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Hsinchu publishes picture book about Chang Hsueh-liang

2018/12/21 18:00:05

Photo courtesy of Hsinchu County Culture Affairs Bureau

Taipei, Dec. 21 (CNA) The Hsinchu County government has published a picture book about the 13 years Chang Hsueh-liang (張學良) was held under house arrest by the Kuomintang (KMT) in the county's Wufeng Township in the 1950s.

Chang I-chen (張宜真), Hsinchu County's commissioner of cultural affairs, said the picture book released Friday chronicles Chang Hsueh-liang's interaction with local residents and indigenous people in the town of Chingchuan, where he was held from 1946 to 1959.

Nicknamed the "young marshal," Chang Hsueh-liang was once the effective ruler of much of northern China in the early 20th century.

He was the main instigator of the 1936 Xian Incident, in which China's leader, Chiang Kai-shek (蔣中正), was detained to try to get him to focus more on the external threat from the Japanese than the internal threat from the communists.

Chiang eventually agreed to unite with the communists against the Japanese, but he then put Chang Hsueh-liang under house arrest that would last for over 50 years, first in mainland China and then in Taipei, Hsinchu County and Kaohsiung.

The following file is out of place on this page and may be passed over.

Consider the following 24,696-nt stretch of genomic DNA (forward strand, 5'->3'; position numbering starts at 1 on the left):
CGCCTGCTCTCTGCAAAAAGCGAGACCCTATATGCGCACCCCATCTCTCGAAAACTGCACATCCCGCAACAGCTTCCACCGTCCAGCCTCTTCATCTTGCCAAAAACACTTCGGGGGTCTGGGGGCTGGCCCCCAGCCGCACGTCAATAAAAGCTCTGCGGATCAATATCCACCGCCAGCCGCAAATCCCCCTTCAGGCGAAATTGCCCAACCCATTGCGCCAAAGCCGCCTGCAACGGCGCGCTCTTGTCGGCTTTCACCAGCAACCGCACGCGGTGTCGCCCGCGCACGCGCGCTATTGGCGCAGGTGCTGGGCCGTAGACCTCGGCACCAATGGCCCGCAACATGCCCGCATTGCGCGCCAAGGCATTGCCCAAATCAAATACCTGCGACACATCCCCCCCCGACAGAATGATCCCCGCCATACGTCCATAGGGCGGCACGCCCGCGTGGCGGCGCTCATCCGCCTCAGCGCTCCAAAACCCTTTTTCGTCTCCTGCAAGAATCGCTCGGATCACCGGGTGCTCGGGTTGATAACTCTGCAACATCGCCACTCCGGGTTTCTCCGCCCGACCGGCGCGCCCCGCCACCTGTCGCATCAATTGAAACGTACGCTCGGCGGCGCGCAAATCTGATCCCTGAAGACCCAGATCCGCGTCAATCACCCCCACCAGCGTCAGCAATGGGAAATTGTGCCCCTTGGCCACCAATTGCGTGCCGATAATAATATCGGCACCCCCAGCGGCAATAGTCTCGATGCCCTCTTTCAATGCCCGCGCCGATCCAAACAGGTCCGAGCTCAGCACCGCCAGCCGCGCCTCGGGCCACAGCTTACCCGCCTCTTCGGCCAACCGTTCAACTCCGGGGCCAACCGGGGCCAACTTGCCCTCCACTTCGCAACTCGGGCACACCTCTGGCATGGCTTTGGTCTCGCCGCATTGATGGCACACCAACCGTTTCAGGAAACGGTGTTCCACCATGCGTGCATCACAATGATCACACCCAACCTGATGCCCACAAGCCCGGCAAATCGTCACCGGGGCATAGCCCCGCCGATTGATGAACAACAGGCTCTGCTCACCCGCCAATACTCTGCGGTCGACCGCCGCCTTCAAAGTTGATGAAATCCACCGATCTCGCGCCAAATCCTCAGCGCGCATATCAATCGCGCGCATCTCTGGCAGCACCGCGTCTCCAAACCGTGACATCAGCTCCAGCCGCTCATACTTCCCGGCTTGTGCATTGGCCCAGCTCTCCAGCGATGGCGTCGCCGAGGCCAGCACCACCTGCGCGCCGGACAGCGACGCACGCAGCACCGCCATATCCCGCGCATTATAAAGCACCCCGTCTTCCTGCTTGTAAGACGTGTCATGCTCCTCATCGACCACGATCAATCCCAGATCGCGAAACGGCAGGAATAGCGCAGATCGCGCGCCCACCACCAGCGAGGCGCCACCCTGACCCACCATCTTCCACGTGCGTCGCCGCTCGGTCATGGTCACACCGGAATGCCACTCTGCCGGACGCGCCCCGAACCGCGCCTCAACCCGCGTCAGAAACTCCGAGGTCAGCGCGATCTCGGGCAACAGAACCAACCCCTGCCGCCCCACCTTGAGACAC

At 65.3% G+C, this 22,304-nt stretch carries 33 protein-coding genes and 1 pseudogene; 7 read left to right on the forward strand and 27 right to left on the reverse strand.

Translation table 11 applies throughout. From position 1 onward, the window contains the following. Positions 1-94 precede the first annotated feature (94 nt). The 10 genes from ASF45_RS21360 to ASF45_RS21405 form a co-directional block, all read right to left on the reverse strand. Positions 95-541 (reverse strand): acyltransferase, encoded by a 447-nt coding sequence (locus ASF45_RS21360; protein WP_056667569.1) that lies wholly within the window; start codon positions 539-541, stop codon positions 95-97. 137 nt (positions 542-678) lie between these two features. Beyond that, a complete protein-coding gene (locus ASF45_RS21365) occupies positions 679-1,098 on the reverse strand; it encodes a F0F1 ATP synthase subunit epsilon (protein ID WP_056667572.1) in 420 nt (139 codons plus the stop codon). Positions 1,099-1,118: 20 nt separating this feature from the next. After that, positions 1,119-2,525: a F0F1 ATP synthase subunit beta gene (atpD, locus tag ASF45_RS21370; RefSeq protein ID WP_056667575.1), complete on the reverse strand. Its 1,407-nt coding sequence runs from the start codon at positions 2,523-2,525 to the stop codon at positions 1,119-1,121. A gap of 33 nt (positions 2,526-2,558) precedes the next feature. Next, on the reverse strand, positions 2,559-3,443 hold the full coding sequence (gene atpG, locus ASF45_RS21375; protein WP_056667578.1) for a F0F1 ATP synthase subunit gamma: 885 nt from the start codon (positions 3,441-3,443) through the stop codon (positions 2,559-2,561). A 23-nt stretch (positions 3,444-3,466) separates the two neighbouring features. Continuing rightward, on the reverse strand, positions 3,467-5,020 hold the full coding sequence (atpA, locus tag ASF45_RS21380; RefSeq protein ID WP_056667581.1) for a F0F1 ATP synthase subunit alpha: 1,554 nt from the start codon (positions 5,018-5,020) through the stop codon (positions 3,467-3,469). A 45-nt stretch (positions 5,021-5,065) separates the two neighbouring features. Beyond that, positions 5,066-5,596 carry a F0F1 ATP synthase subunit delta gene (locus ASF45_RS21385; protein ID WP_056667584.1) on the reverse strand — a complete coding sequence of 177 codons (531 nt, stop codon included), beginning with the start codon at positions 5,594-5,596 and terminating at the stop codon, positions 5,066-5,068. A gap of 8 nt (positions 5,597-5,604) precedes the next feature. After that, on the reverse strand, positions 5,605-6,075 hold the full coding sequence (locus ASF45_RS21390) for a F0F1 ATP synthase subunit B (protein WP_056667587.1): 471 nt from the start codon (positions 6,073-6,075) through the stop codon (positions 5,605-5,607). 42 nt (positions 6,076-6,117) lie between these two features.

He emigrated to Hawaii in 1993 and died there in 2001 at the age of 100.

Under the terms of his detention in Chingchuan, Chang Hsueh-liang was allowed out of his home but had to stay within the surrounding area.

According to older residents of the area, the former general was an enigmatic yet kind figure to the children there. He would often take a stroll or enjoy a riverside picnic with his wife, Chang I-chen said.

The book, created by 2015 and 2018 Bologna Children's Book Fair award winner Lin Lian-an (林廉恩), was conceived to transcend politics and history and give readers insight into Hsinchu County and Chang Hsueh-liang's story there, the county official said.

It also depicts tourist attractions around Chang Hsueh-liang's former residence in Chingchuan, such as Chingchuan Hot Springs, the former residence of late Taiwanese writer Sanmao (三毛), and a series of suspension bridges, to draw the interest of potential visitors, Chang I-chen said.

(By Lu Kang-chun and Chi Jo-yao)
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